Masters Degrees (Information Science)

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Now showing 1 - 5 of 258
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    The entrepreneurship ecosystem of Botswana : a multi-dimensional case description
    (Stellenbosch : Stellenbosch University, 2024-03) Mahalelo, Rebanyana Meme; Maasdorp, Christiaan Hendrik; Stellenbosch University. Faculty of Arts and Social Sciences. Dept. of Information Science.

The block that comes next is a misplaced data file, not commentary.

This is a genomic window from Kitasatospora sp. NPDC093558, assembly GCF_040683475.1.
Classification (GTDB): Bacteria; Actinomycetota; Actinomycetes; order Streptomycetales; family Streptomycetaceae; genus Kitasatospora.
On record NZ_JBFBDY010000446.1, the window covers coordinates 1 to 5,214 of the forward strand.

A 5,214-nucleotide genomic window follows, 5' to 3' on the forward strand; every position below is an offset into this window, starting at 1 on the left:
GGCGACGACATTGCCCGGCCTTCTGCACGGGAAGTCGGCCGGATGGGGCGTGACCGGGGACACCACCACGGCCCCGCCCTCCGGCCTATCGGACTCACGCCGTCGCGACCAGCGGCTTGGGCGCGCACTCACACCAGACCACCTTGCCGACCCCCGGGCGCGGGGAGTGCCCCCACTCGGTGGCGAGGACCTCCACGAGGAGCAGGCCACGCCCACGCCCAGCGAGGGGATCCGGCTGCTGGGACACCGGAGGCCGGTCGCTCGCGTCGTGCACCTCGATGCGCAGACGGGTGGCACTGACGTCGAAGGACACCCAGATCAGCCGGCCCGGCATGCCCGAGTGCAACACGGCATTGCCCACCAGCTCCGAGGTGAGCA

ENGLISH SUMMARY: The indisputable finding that all forms of entrepreneurship require a conducive entrepreneurship ecosystem to succeed has prompted scholars within the entrepreneurship ecosystem field to develop instruments that assess entrepreneurship ecosystems. The results of measuring entrepreneurship ecosystems highlight the changes required to improve entrepreneurship support. This thesis adapts the Multi-dimensional Entrepreneurship Ecosystem Scale (MEES) to evaluate Botswana’s entrepreneurial ecosystem. The theoretical framework used to guide this thesis is the Isenberg entrepreneurship ecosystem framework, which models an ecosystem into six domains. This framework allows us to discuss the entrepreneurship ecosystem of Botswana, thus painting a picture of current entrepreneurship support provided by the six domains of Isenberg’s entrepreneurship ecosystem (finance, policy, culture, supports, markets, and human capital). To measure Botswana’s entrepreneurship ecosystem, the thesis employs qualitative research methods to collect perceptual data. Semi-structured interviews created from adapting the MEES are used to get perceptions of entrepreneurs and ecosystem key informants regarding entrepreneurship support, and a content analysis of course offerings in tertiary institutions using an Entrepreneurship Education Program (EEP) framework is undertaken to measure the provision of entrepreneurship education. The analysis of the thesis findings indicates that the domains of Botswana’s entrepreneurship ecosystem are not entirely conducive to entrepreneurship growth. An analysis of individual domains is provided, and recommendations are provided to policymakers and stakeholders within Botswana’s entrepreneurship ecosystem domains to enable the improvement of their government ministries or institutions in support of productive entrepreneurship. This research paper also helps close the knowledge gap of the Botswana government’s Vision 2036 transformation strategy supporting entrepreneurship towards a knowledge-based economy but lacking information regarding the conduciveness of its entrepreneurship ecosystem domains, i.e., where its ecosystem domains lack and how they should be improved to support entrepreneurship.